Knowing when your WordPress users are active is helpful whether you open sign-ups to the public, or if you have a private site with multiple users. I’ll show you how to make a new column on your Users page in the WordPress admin as well as adding a Dashboard metabox with a “Currently Online” count of your online users.
In this tutorial, we’ll use a transient to store a temporary array of user login data that we can pull online users from. Transients are amazing and I would highly encourage all WordPress developers to use them if you don’t already. They will save lots of queries on your database by temporarily storing data in a cache for a certain amount of time. If they don’t exist, or have expired, they will simply return
false. For more information about how and when to use transients, read more here.
The following code snippets can all be placed inside of
To make it easier on ourselves, and to keep the code DRY, we’ll first create some utility functions that will be called depending on what data we want to set or get for online users.
First thing we need to do is create a transient that is updated whenever a user becomes active. We will hook into both the
admin_init actions provided by WordPress because active users can be on both the front-end and back-end of the CMS.
Inside that function, we will get our transient (I know it sounds out of order if you’re not familiar with transients- Remember: transients will return false if they don’t exist or expired) as well as the current user’s ID.
Next, we’ll check the transient to see if the user exists or if they have not been online in the last 15 minutes.
If they need to be updated, we’ll update the transient array by appending to it with their ID as the index. Inside of this array, we’ll store their ID, username, and current time (aka, their “last seen” time).
Next, we’ll create a function to simply check if a specific user is currently online. This will come in handy when we’re filling in the status of each user in the User admin listing.
All it is going to do is the same check as when we update the online users transient; it will return true or false whether the requested user is in the array and if their last online time is in the last 15 minutes.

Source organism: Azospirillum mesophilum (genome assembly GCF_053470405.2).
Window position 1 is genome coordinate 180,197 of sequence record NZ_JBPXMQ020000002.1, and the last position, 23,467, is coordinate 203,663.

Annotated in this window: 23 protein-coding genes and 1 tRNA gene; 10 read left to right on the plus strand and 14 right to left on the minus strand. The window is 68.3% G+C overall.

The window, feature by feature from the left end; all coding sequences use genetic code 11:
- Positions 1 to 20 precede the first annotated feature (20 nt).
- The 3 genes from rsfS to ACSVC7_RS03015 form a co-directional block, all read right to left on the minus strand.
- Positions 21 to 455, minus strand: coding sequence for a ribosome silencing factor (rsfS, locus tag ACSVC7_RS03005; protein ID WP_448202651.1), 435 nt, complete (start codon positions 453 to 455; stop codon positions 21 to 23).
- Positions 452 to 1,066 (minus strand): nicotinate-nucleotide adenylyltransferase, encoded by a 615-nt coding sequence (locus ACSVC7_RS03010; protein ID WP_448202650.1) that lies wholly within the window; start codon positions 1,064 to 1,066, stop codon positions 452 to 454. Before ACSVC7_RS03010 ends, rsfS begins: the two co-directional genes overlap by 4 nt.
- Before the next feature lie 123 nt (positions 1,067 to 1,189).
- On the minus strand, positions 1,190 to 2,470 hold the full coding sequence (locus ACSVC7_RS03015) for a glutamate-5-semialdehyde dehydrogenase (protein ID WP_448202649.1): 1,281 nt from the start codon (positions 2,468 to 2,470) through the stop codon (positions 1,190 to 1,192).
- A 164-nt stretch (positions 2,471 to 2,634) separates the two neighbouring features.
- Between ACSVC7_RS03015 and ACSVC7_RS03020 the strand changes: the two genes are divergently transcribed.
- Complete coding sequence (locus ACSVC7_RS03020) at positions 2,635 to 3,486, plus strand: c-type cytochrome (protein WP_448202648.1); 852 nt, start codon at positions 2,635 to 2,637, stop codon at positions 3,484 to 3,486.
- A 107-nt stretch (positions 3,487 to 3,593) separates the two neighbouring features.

Finally, we’ll make a function that simply returns when the specific user was last seen. To do this, we’ll pull the transient data and return the last online time if it exists, otherwise it will return
Here are the utility functions code snippets:
Now that we are obtaining the data, we can actually do something with it! Let’s start by creating a custom column on the WordPress Admin User page. To do this, hook into the
manage_users_columns filter to add a column head called “Status”.
Then we’ll hook into the action
manage_users_custom_column so we can fill it with our desired data. In this case, we’ll wait for the “status” column name and if the user is currently online (using our
gearside_is_user_online function) we’ll return an bold “Online Now” text in the column. Otherwise, we’ll either return the “Last Seen” date, or nothing if they have never logged in.
Here is the full custom user column snippet:
I like to create a custom User field for which company they work for so, and then add that data as another custom column. Now I can not only see who is currently online, but I also know quickly who is who when there are many people working on a single project.
Now let’s make a custom metabox for the WordPress Dashboard to show how many users are currently on the site. To do this, we’ll first hook into the
wp_dashboard_setup action to register our custom metabox. Then, we’ll tell the metabox which function to run inside of it.
Inside that function will be our HTML and call to the last big function we need to write. The HTML will just spit out a div with the total registered users and how many of them are active now.
To get an integer of who is online, we just need to loop through the transient array and if that index’s last online time is within the last 15 minutes increment a counter. Then we’ll return that count at the end. The following snippet looks more in depth because I gave this function the ability to return an array of only those active users, too. So you could also get a list of who is active (or just the integer count).
Here is the full Active User metabox snippet:
In my starter WordPress theme, “Nebula“, (where this functionality is also implemented), I use a custom “At A Glance” metabox where the active user count is shown. For more ideas of what other information you could add to a custom Dashboard metabox check out the Nebula function under “At A Glance Metabox”!